You get back to the steep part of the usual gully and know you’re not going to downclimb the grassy tuft slabs so take to the woods to skier’s right and it is only then that you find the rappel anchor others have used and the reason you didn’t see it on the way up is because the runner color was the same as the tree it was wrapped around, so that’s why you wound up going up the other side of the gully up the grass tufts. I hate that.
You get back to the “better way back” that avoids the steep, brushy gully and take the tailor-made ledge around the corner but then run into a dilemma: stay high on questionably narrowing ledges thence to a possible bushwhacking and cliffy nightmare or descend down (but lose elevation), which might avoid those aforementioned uncertainties, and you make a decision to do the latter based on the best available information (visuals) but then ironically wind up not only descending some questionable, narrowing ledges and then ending with a downhill with-the-grain bushwhack that features yet more sticker bushes. I hate that.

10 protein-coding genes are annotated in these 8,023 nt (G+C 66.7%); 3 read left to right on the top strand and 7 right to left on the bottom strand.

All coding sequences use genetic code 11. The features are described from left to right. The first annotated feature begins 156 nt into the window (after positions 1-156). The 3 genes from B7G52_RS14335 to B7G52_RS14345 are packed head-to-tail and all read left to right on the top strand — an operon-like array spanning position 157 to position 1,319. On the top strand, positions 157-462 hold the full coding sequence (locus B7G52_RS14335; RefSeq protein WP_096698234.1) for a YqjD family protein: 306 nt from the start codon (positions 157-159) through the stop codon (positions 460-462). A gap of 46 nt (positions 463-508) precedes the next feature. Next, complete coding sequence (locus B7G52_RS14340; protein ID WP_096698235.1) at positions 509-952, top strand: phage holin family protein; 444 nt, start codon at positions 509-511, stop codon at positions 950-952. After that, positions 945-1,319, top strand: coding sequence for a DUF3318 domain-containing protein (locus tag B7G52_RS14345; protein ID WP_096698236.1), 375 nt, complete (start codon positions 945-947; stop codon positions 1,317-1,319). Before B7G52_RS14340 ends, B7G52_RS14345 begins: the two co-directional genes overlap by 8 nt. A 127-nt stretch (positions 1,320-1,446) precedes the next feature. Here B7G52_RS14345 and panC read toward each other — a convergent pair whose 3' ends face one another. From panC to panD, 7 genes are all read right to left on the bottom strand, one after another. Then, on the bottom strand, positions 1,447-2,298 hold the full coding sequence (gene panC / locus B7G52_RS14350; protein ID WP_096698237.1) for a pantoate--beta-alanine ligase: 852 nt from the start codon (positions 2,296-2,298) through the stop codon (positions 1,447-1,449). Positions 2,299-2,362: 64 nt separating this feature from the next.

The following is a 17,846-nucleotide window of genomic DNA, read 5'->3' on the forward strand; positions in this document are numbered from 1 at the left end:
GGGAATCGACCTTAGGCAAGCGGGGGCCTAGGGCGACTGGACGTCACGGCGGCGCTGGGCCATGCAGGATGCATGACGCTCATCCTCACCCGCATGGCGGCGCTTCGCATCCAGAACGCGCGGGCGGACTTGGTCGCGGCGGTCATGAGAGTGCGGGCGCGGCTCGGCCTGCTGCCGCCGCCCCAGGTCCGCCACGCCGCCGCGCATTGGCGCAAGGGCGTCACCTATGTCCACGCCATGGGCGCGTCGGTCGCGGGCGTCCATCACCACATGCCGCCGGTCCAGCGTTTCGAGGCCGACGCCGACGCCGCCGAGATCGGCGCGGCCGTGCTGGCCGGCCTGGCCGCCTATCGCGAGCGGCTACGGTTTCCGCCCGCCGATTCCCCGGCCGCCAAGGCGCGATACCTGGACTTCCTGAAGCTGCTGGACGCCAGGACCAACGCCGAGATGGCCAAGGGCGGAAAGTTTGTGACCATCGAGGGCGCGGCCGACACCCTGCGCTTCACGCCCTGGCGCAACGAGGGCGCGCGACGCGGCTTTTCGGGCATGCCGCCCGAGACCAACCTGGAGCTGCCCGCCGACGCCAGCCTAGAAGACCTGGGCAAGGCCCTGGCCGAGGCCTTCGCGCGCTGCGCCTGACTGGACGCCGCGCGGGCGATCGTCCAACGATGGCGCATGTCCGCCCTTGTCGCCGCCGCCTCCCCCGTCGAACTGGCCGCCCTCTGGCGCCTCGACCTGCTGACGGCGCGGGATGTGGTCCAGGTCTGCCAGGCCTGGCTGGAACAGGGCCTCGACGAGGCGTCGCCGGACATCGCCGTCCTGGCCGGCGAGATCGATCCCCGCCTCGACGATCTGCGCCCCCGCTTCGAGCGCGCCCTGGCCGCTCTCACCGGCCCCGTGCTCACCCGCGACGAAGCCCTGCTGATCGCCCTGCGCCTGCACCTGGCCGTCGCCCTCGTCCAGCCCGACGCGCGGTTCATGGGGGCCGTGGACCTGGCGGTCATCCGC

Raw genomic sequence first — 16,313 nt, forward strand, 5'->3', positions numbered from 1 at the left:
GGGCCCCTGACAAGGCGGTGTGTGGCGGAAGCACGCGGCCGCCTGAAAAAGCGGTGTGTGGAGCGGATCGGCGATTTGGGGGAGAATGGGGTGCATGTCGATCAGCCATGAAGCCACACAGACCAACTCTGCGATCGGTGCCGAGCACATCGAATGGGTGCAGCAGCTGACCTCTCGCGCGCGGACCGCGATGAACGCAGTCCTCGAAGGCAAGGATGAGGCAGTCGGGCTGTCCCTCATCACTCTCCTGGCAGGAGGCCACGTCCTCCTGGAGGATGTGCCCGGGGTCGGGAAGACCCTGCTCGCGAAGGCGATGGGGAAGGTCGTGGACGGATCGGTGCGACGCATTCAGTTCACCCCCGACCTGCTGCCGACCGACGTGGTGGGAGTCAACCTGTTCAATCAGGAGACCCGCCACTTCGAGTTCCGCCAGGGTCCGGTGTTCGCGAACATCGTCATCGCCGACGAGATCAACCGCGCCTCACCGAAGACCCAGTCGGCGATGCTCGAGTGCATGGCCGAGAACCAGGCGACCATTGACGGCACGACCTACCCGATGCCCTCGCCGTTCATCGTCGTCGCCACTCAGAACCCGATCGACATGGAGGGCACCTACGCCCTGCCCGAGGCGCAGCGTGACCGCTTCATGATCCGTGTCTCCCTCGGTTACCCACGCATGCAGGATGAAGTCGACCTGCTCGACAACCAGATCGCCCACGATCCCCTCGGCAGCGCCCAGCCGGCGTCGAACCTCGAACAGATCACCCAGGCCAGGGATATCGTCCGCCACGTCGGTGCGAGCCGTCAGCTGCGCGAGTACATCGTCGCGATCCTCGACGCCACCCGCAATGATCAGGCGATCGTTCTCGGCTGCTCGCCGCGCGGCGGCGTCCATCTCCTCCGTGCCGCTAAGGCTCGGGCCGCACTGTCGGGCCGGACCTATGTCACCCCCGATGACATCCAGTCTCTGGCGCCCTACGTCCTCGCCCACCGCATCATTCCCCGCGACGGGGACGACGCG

You traverse back through the brushy forest thinking “I’ll just use those log highways I was using on the way up they ought to be right here” but you don’t find them (or all of them) because, well because where you are is shoulder-high bushwhacking and it doesn’t take much to get slightly off that track but you naturally see those log highways behind you after you pass them. I hate that.
You wind up taking a lot of gear you didn't use, gear like crampons (for possible steep duff), ice axe (for possible steep duff), and runners (for rappelling) and all they do is weigh you down in your pack. I hate that.
You get back to your car and there’s no Swedish bikini babe or babes waiting there to give you a...n ice cold beer. I hate that.